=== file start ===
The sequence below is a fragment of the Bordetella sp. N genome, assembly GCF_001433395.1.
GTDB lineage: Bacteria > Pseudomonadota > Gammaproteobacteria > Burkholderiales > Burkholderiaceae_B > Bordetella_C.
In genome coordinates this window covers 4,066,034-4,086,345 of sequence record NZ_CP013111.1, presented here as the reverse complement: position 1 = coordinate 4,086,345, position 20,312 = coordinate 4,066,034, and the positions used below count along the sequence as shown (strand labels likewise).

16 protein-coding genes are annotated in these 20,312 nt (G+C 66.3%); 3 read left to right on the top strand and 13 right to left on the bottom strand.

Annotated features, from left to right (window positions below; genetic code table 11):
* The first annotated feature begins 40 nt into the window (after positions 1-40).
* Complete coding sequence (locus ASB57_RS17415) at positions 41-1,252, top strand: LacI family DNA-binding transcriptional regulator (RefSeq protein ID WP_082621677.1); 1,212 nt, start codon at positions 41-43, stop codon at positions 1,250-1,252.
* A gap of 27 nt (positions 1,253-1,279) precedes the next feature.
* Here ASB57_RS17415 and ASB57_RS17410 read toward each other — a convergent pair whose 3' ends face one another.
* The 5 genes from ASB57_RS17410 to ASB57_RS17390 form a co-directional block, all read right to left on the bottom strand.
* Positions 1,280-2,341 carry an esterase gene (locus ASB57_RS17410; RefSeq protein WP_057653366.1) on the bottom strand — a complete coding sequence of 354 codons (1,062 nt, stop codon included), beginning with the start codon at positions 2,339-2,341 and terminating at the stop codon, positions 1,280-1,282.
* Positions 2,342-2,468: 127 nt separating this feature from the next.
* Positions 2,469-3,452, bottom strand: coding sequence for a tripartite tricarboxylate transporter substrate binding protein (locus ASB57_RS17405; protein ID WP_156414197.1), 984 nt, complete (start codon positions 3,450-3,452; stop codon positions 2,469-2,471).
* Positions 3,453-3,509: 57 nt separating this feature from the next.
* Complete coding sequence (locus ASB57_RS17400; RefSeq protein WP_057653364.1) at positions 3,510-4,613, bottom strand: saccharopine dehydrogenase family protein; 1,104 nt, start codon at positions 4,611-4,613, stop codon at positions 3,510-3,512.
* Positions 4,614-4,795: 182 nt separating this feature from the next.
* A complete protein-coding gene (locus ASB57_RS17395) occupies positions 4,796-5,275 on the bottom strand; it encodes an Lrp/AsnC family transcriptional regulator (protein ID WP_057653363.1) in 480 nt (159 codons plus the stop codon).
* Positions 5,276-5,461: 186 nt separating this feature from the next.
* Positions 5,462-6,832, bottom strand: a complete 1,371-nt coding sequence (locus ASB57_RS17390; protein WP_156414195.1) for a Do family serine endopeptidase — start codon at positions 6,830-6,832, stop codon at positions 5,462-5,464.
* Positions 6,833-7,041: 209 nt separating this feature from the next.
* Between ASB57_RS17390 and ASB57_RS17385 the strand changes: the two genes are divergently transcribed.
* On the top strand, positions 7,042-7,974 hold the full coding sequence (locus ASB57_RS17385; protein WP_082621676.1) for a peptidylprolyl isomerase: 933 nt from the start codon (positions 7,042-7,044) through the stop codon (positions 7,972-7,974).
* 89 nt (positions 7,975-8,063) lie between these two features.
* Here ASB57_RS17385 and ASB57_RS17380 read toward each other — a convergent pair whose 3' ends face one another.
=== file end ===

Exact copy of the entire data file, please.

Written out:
The sequence below is a fragment of the Bordetella sp. N genome, assembly GCF_001433395.1.
GTDB lineage: Bacteria > Pseudomonadota > Gammaproteobacteria > Burkholderiales > Burkholderiaceae_B > Bordetella_C.
In genome coordinates this window covers 4,066,034-4,086,345 of sequence record NZ_CP013111.1, presented here as the reverse complement: position 1 = coordinate 4,086,345, position 20,312 = coordinate 4,066,034, and the positions used below count along the sequence as shown (strand labels likewise).

16 protein-coding genes are annotated in these 20,312 nt (G+C 66.3%); 3 read left to right on the top strand and 13 right to left on the bottom strand.

Annotated features, from left to right (window positions below; genetic code table 11):
* The first annotated feature begins 40 nt into the window (after positions 1-40).
* Complete coding sequence (locus ASB57_RS17415) at positions 41-1,252, top strand: LacI family DNA-binding transcriptional regulator (RefSeq protein ID WP_082621677.1); 1,212 nt, start codon at positions 41-43, stop codon at positions 1,250-1,252.
* A gap of 27 nt (positions 1,253-1,279) precedes the next feature.
* Here ASB57_RS17415 and ASB57_RS17410 read toward each other — a convergent pair whose 3' ends face one another.
* The 5 genes from ASB57_RS17410 to ASB57_RS17390 form a co-directional block, all read right to left on the bottom strand.
* Positions 1,280-2,341 carry an esterase gene (locus ASB57_RS17410; RefSeq protein WP_057653366.1) on the bottom strand — a complete coding sequence of 354 codons (1,062 nt, stop codon included), beginning with the start codon at positions 2,339-2,341 and terminating at the stop codon, positions 1,280-1,282.
* Positions 2,342-2,468: 127 nt separating this feature from the next.
* Positions 2,469-3,452, bottom strand: coding sequence for a tripartite tricarboxylate transporter substrate binding protein (locus ASB57_RS17405; protein ID WP_156414197.1), 984 nt, complete (start codon positions 3,450-3,452; stop codon positions 2,469-2,471).
* Positions 3,453-3,509: 57 nt separating this feature from the next.
* Complete coding sequence (locus ASB57_RS17400; RefSeq protein WP_057653364.1) at positions 3,510-4,613, bottom strand: saccharopine dehydrogenase family protein; 1,104 nt, start codon at positions 4,611-4,613, stop codon at positions 3,510-3,512.
* Positions 4,614-4,795: 182 nt separating this feature from the next.
* A complete protein-coding gene (locus ASB57_RS17395) occupies positions 4,796-5,275 on the bottom strand; it encodes an Lrp/AsnC family transcriptional regulator (protein ID WP_057653363.1) in 480 nt (159 codons plus the stop codon).
* Positions 5,276-5,461: 186 nt separating this feature from the next.
* Positions 5,462-6,832, bottom strand: a complete 1,371-nt coding sequence (locus ASB57_RS17390; protein WP_156414195.1) for a Do family serine endopeptidase — start codon at positions 6,830-6,832, stop codon at positions 5,462-5,464.
* Positions 6,833-7,041: 209 nt separating this feature from the next.
* Between ASB57_RS17390 and ASB57_RS17385 the strand changes: the two genes are divergently transcribed.
* On the top strand, positions 7,042-7,974 hold the full coding sequence (locus ASB57_RS17385; protein WP_082621676.1) for a peptidylprolyl isomerase: 933 nt from the start codon (positions 7,042-7,044) through the stop codon (positions 7,972-7,974).
* 89 nt (positions 7,975-8,063) lie between these two features.
* Here ASB57_RS17385 and ASB57_RS17380 read toward each other — a convergent pair whose 3' ends face one another.